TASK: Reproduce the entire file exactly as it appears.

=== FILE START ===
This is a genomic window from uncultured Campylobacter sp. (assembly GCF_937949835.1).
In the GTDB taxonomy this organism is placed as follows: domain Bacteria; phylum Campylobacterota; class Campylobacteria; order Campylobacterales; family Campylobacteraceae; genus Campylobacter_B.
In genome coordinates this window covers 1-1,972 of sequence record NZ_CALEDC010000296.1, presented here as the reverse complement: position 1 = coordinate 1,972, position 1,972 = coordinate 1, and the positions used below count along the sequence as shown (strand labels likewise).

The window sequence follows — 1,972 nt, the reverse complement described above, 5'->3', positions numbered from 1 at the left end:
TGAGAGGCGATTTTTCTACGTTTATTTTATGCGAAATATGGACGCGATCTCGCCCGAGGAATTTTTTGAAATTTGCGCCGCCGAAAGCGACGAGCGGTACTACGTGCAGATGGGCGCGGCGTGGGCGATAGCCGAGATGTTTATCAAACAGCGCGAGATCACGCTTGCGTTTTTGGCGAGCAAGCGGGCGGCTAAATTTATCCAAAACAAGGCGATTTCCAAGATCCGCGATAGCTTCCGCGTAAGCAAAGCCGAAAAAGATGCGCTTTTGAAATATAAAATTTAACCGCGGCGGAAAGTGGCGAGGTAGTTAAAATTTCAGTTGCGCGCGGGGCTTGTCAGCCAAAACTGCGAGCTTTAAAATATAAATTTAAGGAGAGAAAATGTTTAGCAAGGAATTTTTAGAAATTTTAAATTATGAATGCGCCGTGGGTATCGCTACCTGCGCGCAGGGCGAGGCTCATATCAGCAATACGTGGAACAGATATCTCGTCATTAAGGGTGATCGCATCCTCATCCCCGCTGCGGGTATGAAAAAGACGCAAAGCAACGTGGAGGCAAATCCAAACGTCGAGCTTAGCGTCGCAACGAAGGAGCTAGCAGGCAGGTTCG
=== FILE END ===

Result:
This is a genomic window from uncultured Campylobacter sp. (assembly GCF_937949835.1).
In the GTDB taxonomy this organism is placed as follows: domain Bacteria; phylum Campylobacterota; class Campylobacteria; order Campylobacterales; family Campylobacteraceae; genus Campylobacter_B.
In genome coordinates this window covers 1-1,972 of sequence record NZ_CALEDC010000296.1, presented here as the reverse complement: position 1 = coordinate 1,972, position 1,972 = coordinate 1, and the positions used below count along the sequence as shown (strand labels likewise).

The window sequence follows — 1,972 nt, the reverse complement described above, 5'->3', positions numbered from 1 at the left end:
TGAGAGGCGATTTTTCTACGTTTATTTTATGCGAAATATGGACGCGATCTCGCCCGAGGAATTTTTTGAAATTTGCGCCGCCGAAAGCGACGAGCGGTACTACGTGCAGATGGGCGCGGCGTGGGCGATAGCCGAGATGTTTATCAAACAGCGCGAGATCACGCTTGCGTTTTTGGCGAGCAAGCGGGCGGCTAAATTTATCCAAAACAAGGCGATTTCCAAGATCCGCGATAGCTTCCGCGTAAGCAAAGCCGAAAAAGATGCGCTTTTGAAATATAAAATTTAACCGCGGCGGAAAGTGGCGAGGTAGTTAAAATTTCAGTTGCGCGCGGGGCTTGTCAGCCAAAACTGCGAGCTTTAAAATATAAATTTAAGGAGAGAAAATGTTTAGCAAGGAATTTTTAGAAATTTTAAATTATGAATGCGCCGTGGGTATCGCTACCTGCGCGCAGGGCGAGGCTCATATCAGCAATACGTGGAACAGATATCTCGTCATTAAGGGTGATCGCATCCTCATCCCCGCTGCGGGTATGAAAAAGACGCAAAGCAACGTGGAGGCAAATCCAAACGTCGAGCTTAGCGTCGCAACGAAGGAGCTAGCAGGCAGGTTCG